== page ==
According to Manfield-Devine (2008), the US Department of Homeland Security, which is part of the US government’s Open Source Hardening Project, backed Coverity Software (Open Source Coverity Report 2008) to investigate security issues affecting OSS products, and they produced a report that disagreed with the Fortify findings. Coverity Software analyzed 55 million lines of code across 250 projects (amongst others Linux and Apache) and concluded that OSS quality and security are improving.
Some of the Security Challenges in OSS include:
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Linux Security Concerns: According to the US National Security Agency (NSA), Linux security has been enhanced to cater for access controls, but they acknowledge that more work is still required to make SE Linux a trusted operating system that meets requirements of governments or corporate users (NSA 2001). To enhance the security of Linux, the NSA informed Linus Torvalds to add backdoors into Linux (Engstrom 2013).
Breaches of secrecy/unauthorised access: According to the Danish Board of Technology Working Group (Danish Board of Technology Working Group 2002), security in OSS for e-government includes protection against breaches of secrecy in the content of data communication (e.g. sensitive personal data, members of the public and companies’ economic circumstances) and protection against unauthorised access to computers (e.g. destruction of data or hacking of websites).
Lack of Linux security: From an analysis performed by Mi2g, it was found that Linux-based web server systems were increasingly attacked by system hackers and it was found that in the first six months of 2002, there was a 27% increase in successful system attacks (Mi2g Report 2002). Subsequently, Fitzgerald and Bassett (2003) have suggested that Open Source Software should not be used by highly security sensitive users and also not for critical systems. However, this view no longer holds since OSS quality has improved significantly since then (Silic & Back 2015; Pokarna et al. 2015).
Chapter 1 Introduction
1.1 Purpose of the Research
1.2 Research Questions
1.3 Delineations of the Research
1.4 Value of the Research (Rationale)
1.5 Research Design and Methodology
1.6 Contributions of this research
1.7 From Rudimentary Management Framework to Final Management Framework
1.8 Chapter Layout of the Thesis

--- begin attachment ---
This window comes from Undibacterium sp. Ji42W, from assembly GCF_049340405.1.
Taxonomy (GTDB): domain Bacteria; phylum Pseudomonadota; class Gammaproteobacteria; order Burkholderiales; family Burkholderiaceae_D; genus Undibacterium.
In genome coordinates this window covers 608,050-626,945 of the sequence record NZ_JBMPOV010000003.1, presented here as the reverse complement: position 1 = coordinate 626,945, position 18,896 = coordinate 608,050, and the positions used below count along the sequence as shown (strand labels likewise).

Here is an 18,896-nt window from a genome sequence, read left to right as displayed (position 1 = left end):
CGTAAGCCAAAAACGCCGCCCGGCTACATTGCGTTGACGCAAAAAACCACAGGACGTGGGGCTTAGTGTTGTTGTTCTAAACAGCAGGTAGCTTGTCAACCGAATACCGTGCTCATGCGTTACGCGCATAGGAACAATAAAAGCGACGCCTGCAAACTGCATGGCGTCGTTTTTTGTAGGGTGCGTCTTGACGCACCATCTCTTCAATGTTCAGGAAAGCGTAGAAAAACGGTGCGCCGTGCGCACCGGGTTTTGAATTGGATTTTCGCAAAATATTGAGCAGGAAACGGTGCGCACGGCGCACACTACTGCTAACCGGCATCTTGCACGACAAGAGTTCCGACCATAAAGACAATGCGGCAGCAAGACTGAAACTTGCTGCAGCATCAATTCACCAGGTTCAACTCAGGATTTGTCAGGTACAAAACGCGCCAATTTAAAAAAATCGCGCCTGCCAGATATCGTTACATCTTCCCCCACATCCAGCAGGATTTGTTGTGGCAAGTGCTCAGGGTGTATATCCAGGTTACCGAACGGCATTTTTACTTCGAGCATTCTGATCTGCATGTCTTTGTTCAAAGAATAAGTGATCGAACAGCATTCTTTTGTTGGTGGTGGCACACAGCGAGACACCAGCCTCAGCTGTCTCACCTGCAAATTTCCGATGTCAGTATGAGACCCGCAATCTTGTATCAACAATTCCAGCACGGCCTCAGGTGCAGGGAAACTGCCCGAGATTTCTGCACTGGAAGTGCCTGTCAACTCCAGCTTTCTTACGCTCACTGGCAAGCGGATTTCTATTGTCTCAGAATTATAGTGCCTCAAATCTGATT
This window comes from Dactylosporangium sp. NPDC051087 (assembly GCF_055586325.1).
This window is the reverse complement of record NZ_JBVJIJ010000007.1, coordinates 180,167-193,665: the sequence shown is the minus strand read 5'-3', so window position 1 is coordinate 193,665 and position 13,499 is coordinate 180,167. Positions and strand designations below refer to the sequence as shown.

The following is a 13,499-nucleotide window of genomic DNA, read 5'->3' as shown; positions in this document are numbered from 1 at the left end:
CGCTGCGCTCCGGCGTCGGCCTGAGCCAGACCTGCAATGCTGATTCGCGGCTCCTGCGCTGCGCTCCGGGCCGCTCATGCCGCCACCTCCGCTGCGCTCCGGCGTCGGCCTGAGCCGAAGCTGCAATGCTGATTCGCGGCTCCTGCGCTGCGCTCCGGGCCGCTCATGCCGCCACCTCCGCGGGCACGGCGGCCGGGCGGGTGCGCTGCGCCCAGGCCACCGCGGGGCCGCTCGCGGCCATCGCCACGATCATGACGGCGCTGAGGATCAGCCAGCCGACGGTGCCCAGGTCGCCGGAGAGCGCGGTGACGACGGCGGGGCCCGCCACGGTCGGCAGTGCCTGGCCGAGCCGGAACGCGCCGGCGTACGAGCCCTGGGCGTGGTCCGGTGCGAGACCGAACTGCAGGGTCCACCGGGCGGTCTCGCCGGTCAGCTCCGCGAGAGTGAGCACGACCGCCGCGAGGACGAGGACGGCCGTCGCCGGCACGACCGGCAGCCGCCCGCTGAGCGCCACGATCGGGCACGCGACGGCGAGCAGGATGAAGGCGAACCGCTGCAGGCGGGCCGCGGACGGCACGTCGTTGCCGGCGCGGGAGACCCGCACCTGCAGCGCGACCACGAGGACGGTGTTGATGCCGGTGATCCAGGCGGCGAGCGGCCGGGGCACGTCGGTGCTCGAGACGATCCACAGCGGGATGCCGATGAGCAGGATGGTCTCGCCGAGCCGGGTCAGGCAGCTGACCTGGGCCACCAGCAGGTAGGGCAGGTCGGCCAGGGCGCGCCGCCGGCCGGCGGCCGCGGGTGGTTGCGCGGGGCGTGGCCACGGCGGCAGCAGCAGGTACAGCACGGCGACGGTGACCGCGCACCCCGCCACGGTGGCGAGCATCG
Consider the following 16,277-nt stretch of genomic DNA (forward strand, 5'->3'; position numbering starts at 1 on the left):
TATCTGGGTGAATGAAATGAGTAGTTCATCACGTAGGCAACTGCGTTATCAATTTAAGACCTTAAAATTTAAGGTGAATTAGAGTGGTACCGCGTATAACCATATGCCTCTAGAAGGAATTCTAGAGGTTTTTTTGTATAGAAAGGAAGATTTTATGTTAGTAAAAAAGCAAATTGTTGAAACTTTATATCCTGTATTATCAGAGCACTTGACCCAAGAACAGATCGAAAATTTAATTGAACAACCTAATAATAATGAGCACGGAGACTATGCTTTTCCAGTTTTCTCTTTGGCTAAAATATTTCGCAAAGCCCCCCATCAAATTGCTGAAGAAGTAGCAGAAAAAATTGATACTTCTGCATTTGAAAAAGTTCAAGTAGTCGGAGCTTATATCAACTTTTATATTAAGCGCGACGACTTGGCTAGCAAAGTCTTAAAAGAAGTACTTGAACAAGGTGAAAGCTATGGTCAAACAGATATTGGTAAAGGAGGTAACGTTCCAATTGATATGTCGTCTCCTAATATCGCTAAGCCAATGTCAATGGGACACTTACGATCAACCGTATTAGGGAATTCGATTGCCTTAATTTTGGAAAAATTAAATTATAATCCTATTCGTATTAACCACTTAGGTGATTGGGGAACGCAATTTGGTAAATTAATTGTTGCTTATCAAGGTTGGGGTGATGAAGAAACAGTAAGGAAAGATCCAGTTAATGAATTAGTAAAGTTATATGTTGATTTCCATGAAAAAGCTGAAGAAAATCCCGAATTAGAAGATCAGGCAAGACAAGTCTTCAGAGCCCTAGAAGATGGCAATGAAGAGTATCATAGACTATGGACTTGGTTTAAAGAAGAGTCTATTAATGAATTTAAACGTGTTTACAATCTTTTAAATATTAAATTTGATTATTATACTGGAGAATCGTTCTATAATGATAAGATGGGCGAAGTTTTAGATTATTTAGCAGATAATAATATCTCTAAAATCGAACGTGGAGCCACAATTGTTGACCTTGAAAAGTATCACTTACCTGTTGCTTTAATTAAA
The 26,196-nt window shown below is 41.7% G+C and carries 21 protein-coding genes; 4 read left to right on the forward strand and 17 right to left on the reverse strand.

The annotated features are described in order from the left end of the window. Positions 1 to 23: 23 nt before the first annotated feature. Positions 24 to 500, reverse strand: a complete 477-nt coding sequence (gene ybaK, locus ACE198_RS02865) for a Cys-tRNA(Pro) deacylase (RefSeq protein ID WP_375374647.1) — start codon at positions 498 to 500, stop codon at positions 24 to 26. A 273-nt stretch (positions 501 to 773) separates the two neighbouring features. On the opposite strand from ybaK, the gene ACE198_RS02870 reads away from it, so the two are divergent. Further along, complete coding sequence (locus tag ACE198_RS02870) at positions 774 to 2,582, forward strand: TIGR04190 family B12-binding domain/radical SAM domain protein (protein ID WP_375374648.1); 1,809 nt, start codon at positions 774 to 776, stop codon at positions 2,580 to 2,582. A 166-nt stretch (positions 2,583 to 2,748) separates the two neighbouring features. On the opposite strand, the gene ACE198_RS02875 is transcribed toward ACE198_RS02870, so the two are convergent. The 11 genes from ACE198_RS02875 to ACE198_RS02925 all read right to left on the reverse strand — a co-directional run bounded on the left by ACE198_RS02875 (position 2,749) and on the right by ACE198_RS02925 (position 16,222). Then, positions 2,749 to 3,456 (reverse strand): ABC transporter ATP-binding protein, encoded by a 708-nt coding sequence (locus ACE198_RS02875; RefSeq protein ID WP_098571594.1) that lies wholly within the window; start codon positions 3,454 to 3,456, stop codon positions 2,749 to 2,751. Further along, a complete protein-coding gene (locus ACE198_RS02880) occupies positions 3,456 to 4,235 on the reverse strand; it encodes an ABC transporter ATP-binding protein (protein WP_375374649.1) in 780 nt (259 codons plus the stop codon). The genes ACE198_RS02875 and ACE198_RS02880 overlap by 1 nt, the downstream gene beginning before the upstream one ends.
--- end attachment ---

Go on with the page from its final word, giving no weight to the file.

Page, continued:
Chapter 2 The Rudimentary Management Framework
2.2 What is Sensitive Information?
2.3 Management of Sensitive Information
2.4 Protection of Sensitive Information
2.5 Information Sensitivity and Information Classification
2.6 What is Open Source Software (OSS)?
2.7 What is Closed Source Software (CSS)?
2.8 Overview of Platform Migrations
2.9 Most Popular OSS Projects
2.10 Benefits of OSS vs. CSS – a comparison
2.11 OSS Initiatives
2.12 Addressing OSS Security
2.13 Properties of a Management Framework
2.14 Towards a Rudimentary Management Framework
Chapter 3 Security Challenges During OSS Migrations
3.2 Comparing OSS and CSS Security
3.3 Security Challenges in OSS
3.4 Challenges during the Migration from Proprietary to OSS Platform
3.5 A Model for Addressing the Security Challenges during Migration to OSS
3.6 Implementing the Proposed Model
Chapter 4 Research Design and Methodology
4.2 Philosophical Perspectives
4.3 Research Methods
4.4 Research Methodology
4.5 Data Collection
4.6 Data Analysis
Chapter 5 Preliminary Management Framework: Quantitative Data Analysis
5.2 Biographical Data Distributions
5.3 Identifying Constructs using Factor Analysis
5.4 Reliability Analysis of the Ten Sub-Constructs
5.5 Description of the Sub-Constructs
5.6 Calculation and Comparison of the Sub-Construct Scores
5.7 Exploratory Factor Analysis of the Ten Sub-Constructs
5.8 Reliability of the Four Main Constructs
5.9 The Distributions of the Four Main Constructs
5.10 Multivariate Correlations of the Four Main Constructs
5.11 Resulting Framework from the Quantitative Analysis
5.12 Validity and Reliability in Quantitative Research
Chapter 6 Final Management Framework: Qualitative Data Analysis
6.2 Validity and Reliability in Qualitative Research
6.3 Qualitative Data Analysis Steps
6.4 Interview Narratives
6.5 Categorisation of Information (Nodes Identification)
6.6 Management Framework on Information Sensitivity during Software Migrations
6.7 Ethical Considerations
Chapter 7 Conclusion and Recommendations for Future Work
7.2 Limitations of the Research
7.3 Synopsis of the Research Questions
7.4 Synopsis of the Thesis Chapters
Recommendations for Future Work
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A FRAMEWORK TO MANAGE SENSITIVE INFORMATION DURING ITS MIGRATION BETWEEN SOFTWARE PLATFORMS